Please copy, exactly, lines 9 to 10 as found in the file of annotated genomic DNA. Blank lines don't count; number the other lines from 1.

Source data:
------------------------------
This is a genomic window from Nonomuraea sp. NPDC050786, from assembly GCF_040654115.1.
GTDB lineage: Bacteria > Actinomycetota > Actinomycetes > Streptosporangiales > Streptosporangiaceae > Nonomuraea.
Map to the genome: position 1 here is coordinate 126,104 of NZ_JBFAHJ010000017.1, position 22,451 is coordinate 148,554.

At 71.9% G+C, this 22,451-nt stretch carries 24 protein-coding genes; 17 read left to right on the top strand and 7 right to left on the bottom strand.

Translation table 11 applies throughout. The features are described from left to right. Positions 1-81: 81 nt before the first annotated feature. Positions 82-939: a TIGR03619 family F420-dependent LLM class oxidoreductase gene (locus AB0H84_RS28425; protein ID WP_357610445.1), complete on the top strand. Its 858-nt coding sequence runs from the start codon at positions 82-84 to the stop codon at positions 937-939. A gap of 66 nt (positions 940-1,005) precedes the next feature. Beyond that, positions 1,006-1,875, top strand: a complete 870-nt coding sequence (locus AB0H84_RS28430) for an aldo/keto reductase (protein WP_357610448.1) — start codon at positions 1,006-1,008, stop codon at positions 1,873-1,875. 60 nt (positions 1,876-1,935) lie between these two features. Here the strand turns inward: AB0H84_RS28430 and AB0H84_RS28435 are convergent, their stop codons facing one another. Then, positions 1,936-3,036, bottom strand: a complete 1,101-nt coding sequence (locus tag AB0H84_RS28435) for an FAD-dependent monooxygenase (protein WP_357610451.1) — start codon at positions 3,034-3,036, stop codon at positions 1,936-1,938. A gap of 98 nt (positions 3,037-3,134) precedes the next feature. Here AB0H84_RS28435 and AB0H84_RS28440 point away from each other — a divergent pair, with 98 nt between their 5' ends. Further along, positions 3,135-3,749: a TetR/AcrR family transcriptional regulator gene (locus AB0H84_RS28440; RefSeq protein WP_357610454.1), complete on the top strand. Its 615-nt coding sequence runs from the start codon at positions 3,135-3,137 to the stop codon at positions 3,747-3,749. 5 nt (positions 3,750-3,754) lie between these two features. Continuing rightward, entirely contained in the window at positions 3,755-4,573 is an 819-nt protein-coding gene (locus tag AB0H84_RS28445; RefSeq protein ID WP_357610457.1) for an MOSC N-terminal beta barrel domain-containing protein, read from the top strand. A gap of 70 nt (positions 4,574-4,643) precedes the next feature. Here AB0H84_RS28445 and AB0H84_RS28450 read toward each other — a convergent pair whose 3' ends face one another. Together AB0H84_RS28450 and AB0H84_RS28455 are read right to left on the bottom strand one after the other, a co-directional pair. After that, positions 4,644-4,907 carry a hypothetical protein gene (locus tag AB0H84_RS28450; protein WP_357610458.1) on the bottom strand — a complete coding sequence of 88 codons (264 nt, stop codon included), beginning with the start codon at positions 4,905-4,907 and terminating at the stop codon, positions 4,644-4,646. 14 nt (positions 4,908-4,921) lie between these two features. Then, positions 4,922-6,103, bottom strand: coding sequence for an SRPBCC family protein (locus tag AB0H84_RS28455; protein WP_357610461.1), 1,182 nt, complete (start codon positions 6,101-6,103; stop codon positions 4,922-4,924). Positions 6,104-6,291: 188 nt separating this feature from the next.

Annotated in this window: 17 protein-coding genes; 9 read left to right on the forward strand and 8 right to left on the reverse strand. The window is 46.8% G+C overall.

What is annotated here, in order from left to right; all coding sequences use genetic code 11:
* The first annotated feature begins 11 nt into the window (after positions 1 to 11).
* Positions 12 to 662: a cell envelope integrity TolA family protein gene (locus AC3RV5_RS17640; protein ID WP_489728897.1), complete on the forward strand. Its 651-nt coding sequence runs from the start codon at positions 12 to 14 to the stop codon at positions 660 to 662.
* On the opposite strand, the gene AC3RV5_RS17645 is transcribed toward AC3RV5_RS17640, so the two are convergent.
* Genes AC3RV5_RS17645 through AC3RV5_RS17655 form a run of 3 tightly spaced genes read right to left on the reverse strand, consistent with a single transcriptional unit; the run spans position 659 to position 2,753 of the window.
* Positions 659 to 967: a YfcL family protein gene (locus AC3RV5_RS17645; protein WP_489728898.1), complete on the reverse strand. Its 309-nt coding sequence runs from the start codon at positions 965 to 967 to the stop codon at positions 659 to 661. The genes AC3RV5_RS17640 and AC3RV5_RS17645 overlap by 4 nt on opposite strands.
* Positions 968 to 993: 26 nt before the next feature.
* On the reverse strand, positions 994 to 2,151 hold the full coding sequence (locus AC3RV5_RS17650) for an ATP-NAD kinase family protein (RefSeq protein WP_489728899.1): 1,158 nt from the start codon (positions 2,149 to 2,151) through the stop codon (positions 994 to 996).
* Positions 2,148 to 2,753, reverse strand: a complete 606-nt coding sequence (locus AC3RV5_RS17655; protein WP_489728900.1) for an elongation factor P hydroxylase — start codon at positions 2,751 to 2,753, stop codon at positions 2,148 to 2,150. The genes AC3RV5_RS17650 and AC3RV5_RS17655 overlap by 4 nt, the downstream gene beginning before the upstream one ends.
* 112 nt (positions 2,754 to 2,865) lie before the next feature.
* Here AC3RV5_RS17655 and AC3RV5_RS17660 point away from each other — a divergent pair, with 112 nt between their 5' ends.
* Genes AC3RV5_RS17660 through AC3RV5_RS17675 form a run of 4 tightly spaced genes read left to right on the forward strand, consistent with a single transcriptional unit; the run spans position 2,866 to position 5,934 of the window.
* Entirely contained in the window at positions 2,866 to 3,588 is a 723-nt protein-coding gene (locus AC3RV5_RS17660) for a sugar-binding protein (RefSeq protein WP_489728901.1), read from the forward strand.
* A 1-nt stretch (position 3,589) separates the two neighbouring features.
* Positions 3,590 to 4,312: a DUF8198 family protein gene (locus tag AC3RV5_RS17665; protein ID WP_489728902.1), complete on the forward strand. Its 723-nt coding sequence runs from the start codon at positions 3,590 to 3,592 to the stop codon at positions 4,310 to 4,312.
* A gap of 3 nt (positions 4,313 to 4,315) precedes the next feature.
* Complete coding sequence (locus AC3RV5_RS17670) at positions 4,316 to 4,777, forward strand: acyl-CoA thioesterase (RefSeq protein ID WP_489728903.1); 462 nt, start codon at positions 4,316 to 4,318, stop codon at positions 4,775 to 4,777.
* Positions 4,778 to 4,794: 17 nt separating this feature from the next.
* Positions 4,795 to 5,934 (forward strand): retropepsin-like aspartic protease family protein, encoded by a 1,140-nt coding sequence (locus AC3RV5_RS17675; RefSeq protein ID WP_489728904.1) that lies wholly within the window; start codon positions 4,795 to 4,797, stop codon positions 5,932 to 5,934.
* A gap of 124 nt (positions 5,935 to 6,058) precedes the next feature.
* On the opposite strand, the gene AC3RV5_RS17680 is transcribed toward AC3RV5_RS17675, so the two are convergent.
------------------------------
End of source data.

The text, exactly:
* Positions 12 to 662: a cell envelope integrity TolA family protein gene (locus AC3RV5_RS17640; protein ID WP_489728897.1), complete on the forward strand. Its 651-nt coding sequence runs from the start codon at positions 12 to 14 to the stop codon at positions 660 to 662.
* On the opposite strand, the gene AC3RV5_RS17645 is transcribed toward AC3RV5_RS17640, so the two are convergent.